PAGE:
Of late years, much harm has been done by what is generally known as " rust." The trouble really comes from a fungus which attacks the plants and spreads rapidly from spores. The best remedy I have any knowledge of is the Bordeaux mixture spoken of in the chapter on Insecticides and Fungicides. Spray it all over the plants, as soon as the presence of the fungus is discovered. If this is not done promptly the entire plant will soon take on a rusty, red look. Then the thing to do is to cut the plants off close to the ground, and burn the tops to make sure that no spores are left to vegetate next season. But this method should only be resorted to when other means of checking the difficulty fail, as the top is needed to complete the annual development of the plant.
A bed of asparagus will be found one of the most appreciable features of the home garden, and, well made, it is good for a life time, growing better with age if the soil is thoroughly enriched each year, and weeds and grass are prevented from crowding it. Whatever manure is used should be well worked into the soil on each side of the row—not simply spread on the surface. Get it down where the roots can get at it.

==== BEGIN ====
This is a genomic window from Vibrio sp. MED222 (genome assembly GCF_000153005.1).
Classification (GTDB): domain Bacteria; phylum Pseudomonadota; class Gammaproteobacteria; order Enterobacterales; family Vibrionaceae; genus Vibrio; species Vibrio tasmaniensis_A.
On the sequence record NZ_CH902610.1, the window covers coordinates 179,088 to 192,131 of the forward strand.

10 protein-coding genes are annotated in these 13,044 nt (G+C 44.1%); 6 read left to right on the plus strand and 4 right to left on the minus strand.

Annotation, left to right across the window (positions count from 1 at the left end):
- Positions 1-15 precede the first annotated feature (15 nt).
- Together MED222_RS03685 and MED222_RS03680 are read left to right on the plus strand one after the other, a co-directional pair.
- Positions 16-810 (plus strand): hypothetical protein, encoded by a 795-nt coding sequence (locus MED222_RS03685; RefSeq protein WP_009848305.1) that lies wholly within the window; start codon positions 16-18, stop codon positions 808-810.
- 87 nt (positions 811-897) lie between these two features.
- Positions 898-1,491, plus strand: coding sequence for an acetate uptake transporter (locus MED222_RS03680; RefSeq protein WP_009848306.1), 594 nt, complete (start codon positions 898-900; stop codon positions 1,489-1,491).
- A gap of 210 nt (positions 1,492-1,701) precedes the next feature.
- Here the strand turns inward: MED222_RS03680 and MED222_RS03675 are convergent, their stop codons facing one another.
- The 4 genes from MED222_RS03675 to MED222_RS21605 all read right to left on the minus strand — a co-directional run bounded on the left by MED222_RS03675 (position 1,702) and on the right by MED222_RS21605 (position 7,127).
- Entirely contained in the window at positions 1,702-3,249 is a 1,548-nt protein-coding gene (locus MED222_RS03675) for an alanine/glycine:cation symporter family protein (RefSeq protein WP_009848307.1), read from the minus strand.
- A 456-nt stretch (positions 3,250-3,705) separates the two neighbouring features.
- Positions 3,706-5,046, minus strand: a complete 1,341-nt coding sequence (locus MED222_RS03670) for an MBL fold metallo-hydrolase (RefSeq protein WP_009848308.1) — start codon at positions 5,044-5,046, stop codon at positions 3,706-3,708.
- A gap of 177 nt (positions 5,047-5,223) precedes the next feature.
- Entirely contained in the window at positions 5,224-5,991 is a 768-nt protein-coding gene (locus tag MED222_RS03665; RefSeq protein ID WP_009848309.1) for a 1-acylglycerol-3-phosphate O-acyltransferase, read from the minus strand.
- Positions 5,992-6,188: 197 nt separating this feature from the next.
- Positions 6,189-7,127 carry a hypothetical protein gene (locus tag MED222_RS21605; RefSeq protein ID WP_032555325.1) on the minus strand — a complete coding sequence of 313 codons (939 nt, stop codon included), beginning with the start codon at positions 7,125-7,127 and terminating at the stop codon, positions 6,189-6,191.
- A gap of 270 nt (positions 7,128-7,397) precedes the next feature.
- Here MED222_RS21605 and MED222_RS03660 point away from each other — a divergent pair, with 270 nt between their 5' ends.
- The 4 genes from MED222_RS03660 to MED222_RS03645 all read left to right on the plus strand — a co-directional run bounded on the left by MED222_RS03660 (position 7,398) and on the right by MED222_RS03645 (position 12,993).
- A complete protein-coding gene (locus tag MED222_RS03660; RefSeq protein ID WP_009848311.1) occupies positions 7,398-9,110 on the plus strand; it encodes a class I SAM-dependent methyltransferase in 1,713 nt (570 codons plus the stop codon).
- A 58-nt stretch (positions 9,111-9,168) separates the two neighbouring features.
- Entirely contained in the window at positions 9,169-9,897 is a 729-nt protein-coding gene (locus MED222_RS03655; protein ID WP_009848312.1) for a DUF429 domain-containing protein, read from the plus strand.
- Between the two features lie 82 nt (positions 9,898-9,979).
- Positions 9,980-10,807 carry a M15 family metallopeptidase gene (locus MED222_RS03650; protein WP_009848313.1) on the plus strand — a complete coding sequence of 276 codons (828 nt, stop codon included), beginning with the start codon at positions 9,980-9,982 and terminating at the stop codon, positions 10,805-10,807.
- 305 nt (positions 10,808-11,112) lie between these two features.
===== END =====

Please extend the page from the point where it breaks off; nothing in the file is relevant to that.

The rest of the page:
Another of the vegetables no well-regulated family can afford to go without is rhubarb. A pie made from tender stalks of it in early spring has all the deliciousness of an apple pie, and a flavor that the latter seldom has without the addition of spices. The housewife can make use of it in so many ways that she will not willingly be without it after having found out what can be done with it. She will consider it one of the garden standbys.